That's true. I have been thinking of simply allowing such "boss creatures" to keep their Wounds. Easiest solution, methinks (in case of a Greater Daemon it'd be a whopping 80!). Could be fluffed as bleeding wounds that don't have any other effect, akin to the first few salvos into a bug creature in Starship Troopers. ;)

 

Another option would be to up their resilience by increasing Toughness or adding Natural Armour, although I was hoping to offer this system as an alternative that does not necessitate the rewriting of any stats, thus making implementation easier for anyone who's interested.

 

I've also been thinking about Unnatural Toughness as a trait adding the respective creature's TB as Wounds to each body location (thus essentially "adding a small cushion" before injury), though I suppose that would be too much bookkeeping?


Edited by Lynata, 14 April 2014 - 08:12 PM.

current 40k RPG character: Aura Vashaan, Astromancer Witch-Priestess
previous characters: Captain Elias (Celestial Lions Chapter), Comrade-Trooper Dasha Malenko (1207th Valhallan Ice Warriors), Sister Elana (Order of the Sacred Rose), Leftenant Darion Baylesworth (Rogue Trader Artemisia)

#14 cpteveros

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Posted 20 April 2014 - 11:33 PM

I have a question regarding Pen and TB and Armor, nooby as it is: Say a weapon's penetration is higher than than the armor of  a target. 5 vs 4, for example. That last point does nothing, correct? That's what I understood it as in the rules, but that just seems pointless. Fighting anything with Flak armor means you are either under, or over and thus wasting the high pen (unless you are using a heavy flamer or bolter). Should it bite into TB? Be added as extra damage?

 

At the end of the day, what's the advantage of having an eviscerator with a pen of 9 when the toughest armor ratings you will fight will be that of carapace (6), Ork Mega Armor (14,9,5), Chaos Power armor (10), and Incubus armor (8)?



#15 Tenebrae

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Posted 21 April 2014 - 03:20 AM

I have a question regarding Pen and TB and Armor, nooby as it is: Say a weapon's penetration is higher than than the armor of  a target. 5 vs 4, for example. That last point does nothing, correct?

Absolutely correct.

At the end of the day, what's the advantage of having an eviscerator with a pen of 9 when the toughest armor ratings you will fight will be that of carapace (6), Ork Mega Armor (14,9,5), Chaos Power armor (10), and Incubus armor (8)?

As I recall, it get's even better, as the eviscerator is Razor Sharp and so may well have effective pen of 18 in many cases. This is only really useful if you decided to take on a tank in close combat.

Though if you take a look at that Ork Mega Armour, pen 9 looks quite useful.

#16 venkelos

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Posted 21 April 2014 - 06:49 AM

Not an amazing idea, I confess, but that higher Pen could help against vehicles. Meltas are the same idea here, where their Pen is higher than most personal armor, and they won't BLAM through the natural Toughness, either, but they do amazing things against vehicles; that's what most people would say melta weapons are for, and the eviscerator might fall into that, too. Failing having a power fist, or happening to have an especially pious Priest, that uber chainsword could help buzz through a Chimera, Rhino, or Basilisk you just happen to be near, if you lucked out.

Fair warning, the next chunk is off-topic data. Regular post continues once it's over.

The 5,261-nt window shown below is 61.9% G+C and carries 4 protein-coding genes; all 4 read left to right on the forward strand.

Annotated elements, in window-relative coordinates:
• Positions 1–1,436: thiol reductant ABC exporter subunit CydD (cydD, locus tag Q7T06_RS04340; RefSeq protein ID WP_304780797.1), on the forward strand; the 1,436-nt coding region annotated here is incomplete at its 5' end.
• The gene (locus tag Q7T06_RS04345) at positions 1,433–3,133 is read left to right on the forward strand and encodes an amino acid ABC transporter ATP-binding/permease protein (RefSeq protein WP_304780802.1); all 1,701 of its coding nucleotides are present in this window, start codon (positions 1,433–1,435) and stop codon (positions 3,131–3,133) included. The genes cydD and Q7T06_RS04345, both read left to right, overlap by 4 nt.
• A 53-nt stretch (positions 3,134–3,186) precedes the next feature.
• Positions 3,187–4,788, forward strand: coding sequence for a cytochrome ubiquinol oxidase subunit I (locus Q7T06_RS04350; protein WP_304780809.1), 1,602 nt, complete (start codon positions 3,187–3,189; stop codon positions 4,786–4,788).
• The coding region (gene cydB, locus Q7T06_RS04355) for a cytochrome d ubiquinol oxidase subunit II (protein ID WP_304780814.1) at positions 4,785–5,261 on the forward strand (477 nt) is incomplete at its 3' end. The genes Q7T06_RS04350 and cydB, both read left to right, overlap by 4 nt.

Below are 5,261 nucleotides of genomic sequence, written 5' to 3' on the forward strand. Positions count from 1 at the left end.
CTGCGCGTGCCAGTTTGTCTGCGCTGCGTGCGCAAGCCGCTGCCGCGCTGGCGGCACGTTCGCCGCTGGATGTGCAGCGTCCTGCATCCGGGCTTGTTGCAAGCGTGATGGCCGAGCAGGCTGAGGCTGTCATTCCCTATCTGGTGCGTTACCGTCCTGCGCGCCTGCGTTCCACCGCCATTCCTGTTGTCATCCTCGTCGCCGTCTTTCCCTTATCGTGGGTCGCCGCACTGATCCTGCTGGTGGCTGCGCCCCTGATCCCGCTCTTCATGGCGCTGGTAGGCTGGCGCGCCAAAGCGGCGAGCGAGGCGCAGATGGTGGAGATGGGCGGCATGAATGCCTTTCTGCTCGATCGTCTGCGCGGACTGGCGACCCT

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#17 cpteveros

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Posted 21 April 2014 - 08:47 AM

Otherwise, though, seems almost pointless.



#18 Lynata

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Posted 21 April 2014 - 08:52 AM

In the TT and the Inquisitor game, Meltas and Eviscerators are universally useful against both infantry and vehicles because their Pen ensures they eat through almost any armour, whereas their standard damage is then sufficient to then kill or heavily damage it. Pretty much the only thing that keeps them from being the most popular weapons is their price and lack of AoE/RoF, thus mostly limiting them to dedicated tank killers (who proceed to killing infantry once all vehicles have been dealt with) or ICs who may face heavily armoured foot opponents (such as the enemy HQ).

 

In Only War and the other FFG 40k RPGs this gets cushioned somewhat simply because TB, as pointed out above, has a different effect here. But isn't their damage still high enough to retain their usefulness, even with this inherent drawback?


current 40k RPG character: Aura Vashaan, Astromancer Witch-Priestess
previous characters: Captain Elias (Celestial Lions Chapter), Comrade-Trooper Dasha Malenko (1207th Valhallan Ice Warriors), Sister Elana (Order of the Sacred Rose), Leftenant Darion Baylesworth (Rogue Trader Artemisia)

#19 cpteveros

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Posted 21 April 2014 - 01:06 PM

Well in the case of the Eviscerator, when are you ever going to be charging a tank with a melee weapon? That doesn't sound like the smartest idea, considering many have pintle weapons and side sponsons, not to mention a turret and hull weapon. 2d10 sounds like a lot, and with the high pen, it will do all the damage you roll. 

 

Unless, of course, you can't seem to do any damage because somehow their skin is more durable than the armor they wear, and you simply can't penetrate that.



#20 Lynata

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Posted 21 April 2014 - 01:48 PM

Well in the case of the Eviscerator, when are you ever going to be charging a tank with a melee weapon? 

 

When you're part of a suicide squad whose mission is to die a glorious death!

 

Other than that it's chiefly a badge of office, similar to a Commissar's bolt pistol, carried primarily due to association rather than actual battlefield efficiency. Still, it may find its use when push comes to shove.

 

Meltas are, of course, somewhat more useful, especially in an urban environment. They still have a rather limited range, but you can easily take out a tank by hiding inside some ruins and just waiting for your chance to caress that armoured hull with a disintegrating beam from the mouth of your thermal gun.


Edited by Lynata, 21 April 2014 - 01:49 PM.

current 40k RPG character: Aura Vashaan, Astromancer Witch-Priestess
previous characters: Captain Elias (Celestial Lions Chapter), Comrade-Trooper Dasha Malenko (1207th Valhallan Ice Warriors), Sister Elana (Order of the Sacred Rose), Leftenant Darion Baylesworth (Rogue Trader Artemisia)